Following a hostage siege, at least 19 people are killed in Bamako, Mali.
After the November 15 bombings, a second day of the 2003 Istanbul bombings occurs in Istanbul, Turkey, destroying the Turkish head office of HSBC Bank AS and the British consulate.
The first module of the International Space Station, Zarya, is launched.
A court in Taliban-controlled Afghanistan declares accused terrorist Osama bin Laden "a man without a sin" in regard to the 1998 U.S. embassy bombings in Kenya and Tanzania.
A fire breaks out in an office building in Hong Kong, killing 41 people and injuring 81.
The Angolan government and UNITA rebels sign the Lusaka Protocol in Zambia, ending 19 years of civil war. (Localized fighting resumes the next year.)
Savings and loan crisis: The United States Senate Ethics Committee issues a stern censure of California senator Alan Cranston for his "dealings" with savings-and-loan executive Charles Keating.
In England, a fire breaks out in Windsor Castle, badly damaging the castle and causing over £50 million worth of damage.
An Azerbaijani MI-8 helicopter carrying 19 peacekeeping mission team with officials and journalists from Russia, Kazakhstan and Azerbaijan is shot down by Armenian military forces in Khojavend District of Azerbaijan.
Andrei Chikatilo, one of the Soviet Union's most prolific serial killers, is arrested; he eventually confesses to 56 killings.
Velvet Revolution: The number of protesters assembled in Prague, Czechoslovakia swells from 200,000 the day before to an estimated half-million.
Lake Peigneur drains into an underlying salt deposit. A misplaced Texaco oil probe had been drilled into the Diamond Crystal Salt Mine, causing water to flow down into the mine, eroding the edges of the hole.
Grand Mosque seizure: About 200 Sunni Muslims revolt in Saudi Arabia at the site of the Kaaba in Mecca during the pilgrimage and take about 6000 hostages. The Saudi government receives help from Pakistani special forces to put down the uprising.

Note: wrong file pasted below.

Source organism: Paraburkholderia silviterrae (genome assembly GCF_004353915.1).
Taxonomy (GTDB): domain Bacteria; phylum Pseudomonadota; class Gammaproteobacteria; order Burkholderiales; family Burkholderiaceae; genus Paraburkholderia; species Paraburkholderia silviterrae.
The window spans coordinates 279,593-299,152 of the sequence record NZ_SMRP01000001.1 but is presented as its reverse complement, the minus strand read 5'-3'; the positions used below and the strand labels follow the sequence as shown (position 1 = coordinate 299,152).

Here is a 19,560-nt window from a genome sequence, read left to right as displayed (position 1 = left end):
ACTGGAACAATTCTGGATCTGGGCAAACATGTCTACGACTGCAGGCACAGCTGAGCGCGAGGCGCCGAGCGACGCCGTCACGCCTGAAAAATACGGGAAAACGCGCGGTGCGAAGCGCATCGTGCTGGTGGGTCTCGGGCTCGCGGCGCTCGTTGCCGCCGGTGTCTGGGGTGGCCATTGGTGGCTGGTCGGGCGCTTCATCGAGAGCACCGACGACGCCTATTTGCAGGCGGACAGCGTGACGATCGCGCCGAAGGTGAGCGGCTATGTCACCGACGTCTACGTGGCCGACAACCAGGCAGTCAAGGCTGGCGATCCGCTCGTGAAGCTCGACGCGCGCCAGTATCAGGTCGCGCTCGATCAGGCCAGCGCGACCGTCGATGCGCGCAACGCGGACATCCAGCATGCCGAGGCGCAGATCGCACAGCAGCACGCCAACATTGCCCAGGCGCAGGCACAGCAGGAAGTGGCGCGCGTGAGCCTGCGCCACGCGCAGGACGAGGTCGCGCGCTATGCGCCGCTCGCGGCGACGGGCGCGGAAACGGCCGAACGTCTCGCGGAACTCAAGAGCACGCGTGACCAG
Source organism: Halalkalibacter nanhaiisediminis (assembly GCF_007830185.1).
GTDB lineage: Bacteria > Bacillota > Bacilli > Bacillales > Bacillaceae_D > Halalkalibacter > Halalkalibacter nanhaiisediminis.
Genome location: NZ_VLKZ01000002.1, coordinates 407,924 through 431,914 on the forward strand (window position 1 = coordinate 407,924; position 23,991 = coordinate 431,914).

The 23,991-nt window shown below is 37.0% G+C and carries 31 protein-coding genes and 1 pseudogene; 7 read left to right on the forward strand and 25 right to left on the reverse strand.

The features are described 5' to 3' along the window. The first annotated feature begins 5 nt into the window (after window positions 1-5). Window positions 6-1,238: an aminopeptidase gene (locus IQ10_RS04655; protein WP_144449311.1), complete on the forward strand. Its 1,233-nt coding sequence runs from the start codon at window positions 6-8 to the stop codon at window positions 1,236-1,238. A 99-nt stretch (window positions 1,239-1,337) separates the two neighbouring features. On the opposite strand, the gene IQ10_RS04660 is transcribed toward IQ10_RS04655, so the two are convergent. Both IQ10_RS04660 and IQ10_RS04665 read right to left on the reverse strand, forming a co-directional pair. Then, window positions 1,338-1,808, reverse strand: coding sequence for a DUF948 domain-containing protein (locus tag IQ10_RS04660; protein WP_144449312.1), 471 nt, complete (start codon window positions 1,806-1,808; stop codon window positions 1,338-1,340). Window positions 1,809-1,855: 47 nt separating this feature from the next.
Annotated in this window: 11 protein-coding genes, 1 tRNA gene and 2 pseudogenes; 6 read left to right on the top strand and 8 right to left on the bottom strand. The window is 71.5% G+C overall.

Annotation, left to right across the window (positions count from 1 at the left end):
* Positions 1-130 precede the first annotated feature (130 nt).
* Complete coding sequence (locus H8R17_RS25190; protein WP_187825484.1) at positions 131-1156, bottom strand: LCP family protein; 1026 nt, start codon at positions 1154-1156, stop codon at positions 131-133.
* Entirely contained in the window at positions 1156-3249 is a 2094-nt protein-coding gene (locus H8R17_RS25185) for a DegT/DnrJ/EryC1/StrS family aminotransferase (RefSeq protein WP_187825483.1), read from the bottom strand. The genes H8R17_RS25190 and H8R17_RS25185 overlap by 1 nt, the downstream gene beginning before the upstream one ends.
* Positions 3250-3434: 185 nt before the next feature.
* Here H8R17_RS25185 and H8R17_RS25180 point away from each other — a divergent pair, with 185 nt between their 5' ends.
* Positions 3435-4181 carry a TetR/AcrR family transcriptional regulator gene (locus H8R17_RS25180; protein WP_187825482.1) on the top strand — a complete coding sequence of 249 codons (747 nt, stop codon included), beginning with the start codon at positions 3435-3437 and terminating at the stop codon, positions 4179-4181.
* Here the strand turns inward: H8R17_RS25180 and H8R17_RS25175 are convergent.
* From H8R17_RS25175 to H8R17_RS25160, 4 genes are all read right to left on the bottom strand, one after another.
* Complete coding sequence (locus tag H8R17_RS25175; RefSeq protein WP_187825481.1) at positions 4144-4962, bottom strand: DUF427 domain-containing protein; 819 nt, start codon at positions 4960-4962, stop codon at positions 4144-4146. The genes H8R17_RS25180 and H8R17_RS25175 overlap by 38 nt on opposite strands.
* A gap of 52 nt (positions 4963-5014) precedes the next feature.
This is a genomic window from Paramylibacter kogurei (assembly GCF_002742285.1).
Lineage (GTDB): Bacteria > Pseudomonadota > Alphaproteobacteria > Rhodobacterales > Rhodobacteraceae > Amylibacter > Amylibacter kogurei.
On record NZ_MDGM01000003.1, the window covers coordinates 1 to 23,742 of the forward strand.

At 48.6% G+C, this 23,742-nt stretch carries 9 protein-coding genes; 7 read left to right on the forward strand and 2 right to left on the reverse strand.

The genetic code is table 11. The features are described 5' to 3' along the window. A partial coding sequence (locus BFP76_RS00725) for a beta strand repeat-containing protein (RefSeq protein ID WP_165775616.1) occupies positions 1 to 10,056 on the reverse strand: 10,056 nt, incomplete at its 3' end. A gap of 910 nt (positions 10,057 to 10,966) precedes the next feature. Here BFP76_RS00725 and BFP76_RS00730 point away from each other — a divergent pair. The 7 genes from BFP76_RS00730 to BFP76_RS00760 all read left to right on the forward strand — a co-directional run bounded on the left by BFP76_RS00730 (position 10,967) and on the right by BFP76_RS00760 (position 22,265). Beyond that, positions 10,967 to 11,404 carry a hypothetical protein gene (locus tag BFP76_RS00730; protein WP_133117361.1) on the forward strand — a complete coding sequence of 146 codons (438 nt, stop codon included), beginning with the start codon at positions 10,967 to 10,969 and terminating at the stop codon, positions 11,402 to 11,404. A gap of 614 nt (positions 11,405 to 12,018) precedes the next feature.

Egyptian President Anwar Sadat becomes the first Arab leader to officially visit Israel, when he meets Israeli prime minister Menachem Begin and speaks before the Knesset in Jerusalem, seeking a permanent peace settlement.
The United States Department of Justice files its final anti-trust suit against AT&T Corporation. This suit later leads to the breakup of AT&T and its Bell System.
Occupation of Alcatraz: Native American activists seize control of Alcatraz Island until being ousted by the U.S. Government on June 11, 1971.
Vietnam War: The Plain Dealer publishes explicit photographs of dead villagers from the My Lai Massacre in Vietnam.
A total of 78 miners are killed in an explosion at the Consolidated Coal Company’s No. 9 mine in Farmington, West Virginia in the Farmington Mine disaster
Cuban Missile Crisis ends: In response to the Soviet Union agreeing to remove its missiles from Cuba, U.S. President John F. Kennedy ends the quarantine of the Caribbean nation.
The Declaration of the Rights of the Child is adopted by the United Nations.
The Princess Elizabeth marries Lieutenant Philip Mountbatten, who becomes the Duke of Edinburgh, at Westminster Abbey in London.
Nuremberg trials: Trials against 24 Nazi war criminals start at the Palace of Justice at Nuremberg.
World War II: Battle of Tarawa (Operation Galvanic) begins: United States Marines land on Tarawa Atoll in the Gilbert Islands and suffer heavy fire from Japanese shore guns and machine guns.
World War II: Hungary becomes a signatory of the Tripartite Pact, officially joining the Axis powers.
José Antonio Primo de Rivera, founder of the Falange, is killed by a republican execution squad.
World War I: Battle of Cambrai begins: British forces make early progress in an attack on German positions but are later pushed back.
Mexican Revolution: Francisco I. Madero issues the Plan de San Luis Potosí, denouncing Mexican President Porfirio Díaz, calling for a revolution to overthrow the government of Mexico, effectively starting the Mexican Revolution.
American Civil War: A secession ordinance is filed by Kentucky's Confederate government.
Anglo-French blockade of the Río de la Plata: Battle of Vuelta de Obligado.
An 80-ton sperm whale attacks the Essex (a whaling ship from Nantucket, Massachusetts) 2,000 miles from the western coast of South America. (Herman Melville's 1851 novel Moby-Dick is in part inspired by this story.)
New Jersey becomes the first U.S. state to ratify the Bill of Rights.
American Revolutionary War: British forces land at the Palisades and then attack Fort Lee. The Continental Army starts to retreat across New Jersey.
Start of the Battle of Porto Bello between British and Spanish forces during the War of Jenkins' Ear.
Zumbi, the last of the leaders of Quilombo dos Palmares in early Brazil, is executed by the forces of Portuguese bandeirante Domingos Jorge Velho.
A truce between John the Fearless, Duke of Burgundy and Louis of Valois, Duke of Orléans is agreed upon under the auspices of John, Duke of Berry. Orléans would be assassinated three days later by Burgundy.
During the An Shi Rebellion, the Tang dynasty, with the help of Huihe tribe, recaptures Luoyang from the rebels.